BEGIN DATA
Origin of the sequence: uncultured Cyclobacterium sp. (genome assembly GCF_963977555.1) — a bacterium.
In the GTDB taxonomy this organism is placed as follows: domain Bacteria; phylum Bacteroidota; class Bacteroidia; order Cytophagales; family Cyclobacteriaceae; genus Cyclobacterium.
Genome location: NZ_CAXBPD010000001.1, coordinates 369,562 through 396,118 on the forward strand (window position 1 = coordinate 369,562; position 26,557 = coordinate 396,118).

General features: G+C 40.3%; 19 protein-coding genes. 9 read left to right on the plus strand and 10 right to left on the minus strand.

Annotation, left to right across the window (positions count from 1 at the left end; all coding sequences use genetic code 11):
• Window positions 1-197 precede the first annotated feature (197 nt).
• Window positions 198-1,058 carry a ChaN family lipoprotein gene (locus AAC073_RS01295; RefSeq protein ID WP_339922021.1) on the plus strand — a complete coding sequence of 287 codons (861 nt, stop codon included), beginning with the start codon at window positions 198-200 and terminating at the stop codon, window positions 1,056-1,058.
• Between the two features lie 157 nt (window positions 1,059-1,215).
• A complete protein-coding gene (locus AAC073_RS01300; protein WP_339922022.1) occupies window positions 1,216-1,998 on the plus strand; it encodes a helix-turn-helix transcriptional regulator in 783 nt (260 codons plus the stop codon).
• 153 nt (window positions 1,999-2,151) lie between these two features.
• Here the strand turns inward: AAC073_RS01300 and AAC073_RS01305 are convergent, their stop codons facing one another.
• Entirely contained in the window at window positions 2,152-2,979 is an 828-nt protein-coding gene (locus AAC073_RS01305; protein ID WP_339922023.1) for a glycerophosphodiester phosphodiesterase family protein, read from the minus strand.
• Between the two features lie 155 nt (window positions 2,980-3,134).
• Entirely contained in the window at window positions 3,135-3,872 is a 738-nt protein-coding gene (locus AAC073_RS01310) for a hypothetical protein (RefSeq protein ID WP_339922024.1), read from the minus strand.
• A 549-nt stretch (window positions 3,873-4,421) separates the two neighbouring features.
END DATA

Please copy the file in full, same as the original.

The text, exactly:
Origin of the sequence: uncultured Cyclobacterium sp. (genome assembly GCF_963977555.1) — a bacterium.
In the GTDB taxonomy this organism is placed as follows: domain Bacteria; phylum Bacteroidota; class Bacteroidia; order Cytophagales; family Cyclobacteriaceae; genus Cyclobacterium.
Genome location: NZ_CAXBPD010000001.1, coordinates 369,562 through 396,118 on the forward strand (window position 1 = coordinate 369,562; position 26,557 = coordinate 396,118).

General features: G+C 40.3%; 19 protein-coding genes. 9 read left to right on the plus strand and 10 right to left on the minus strand.

Annotation, left to right across the window (positions count from 1 at the left end; all coding sequences use genetic code 11):
• Window positions 1-197 precede the first annotated feature (197 nt).
• Window positions 198-1,058 carry a ChaN family lipoprotein gene (locus AAC073_RS01295; RefSeq protein ID WP_339922021.1) on the plus strand — a complete coding sequence of 287 codons (861 nt, stop codon included), beginning with the start codon at window positions 198-200 and terminating at the stop codon, window positions 1,056-1,058.
• Between the two features lie 157 nt (window positions 1,059-1,215).
• A complete protein-coding gene (locus AAC073_RS01300; protein WP_339922022.1) occupies window positions 1,216-1,998 on the plus strand; it encodes a helix-turn-helix transcriptional regulator in 783 nt (260 codons plus the stop codon).
• 153 nt (window positions 1,999-2,151) lie between these two features.
• Here the strand turns inward: AAC073_RS01300 and AAC073_RS01305 are convergent, their stop codons facing one another.
• Entirely contained in the window at window positions 2,152-2,979 is an 828-nt protein-coding gene (locus AAC073_RS01305; protein ID WP_339922023.1) for a glycerophosphodiester phosphodiesterase family protein, read from the minus strand.
• Between the two features lie 155 nt (window positions 2,980-3,134).
• Entirely contained in the window at window positions 3,135-3,872 is a 738-nt protein-coding gene (locus AAC073_RS01310) for a hypothetical protein (RefSeq protein ID WP_339922024.1), read from the minus strand.
• A 549-nt stretch (window positions 3,873-4,421) separates the two neighbouring features.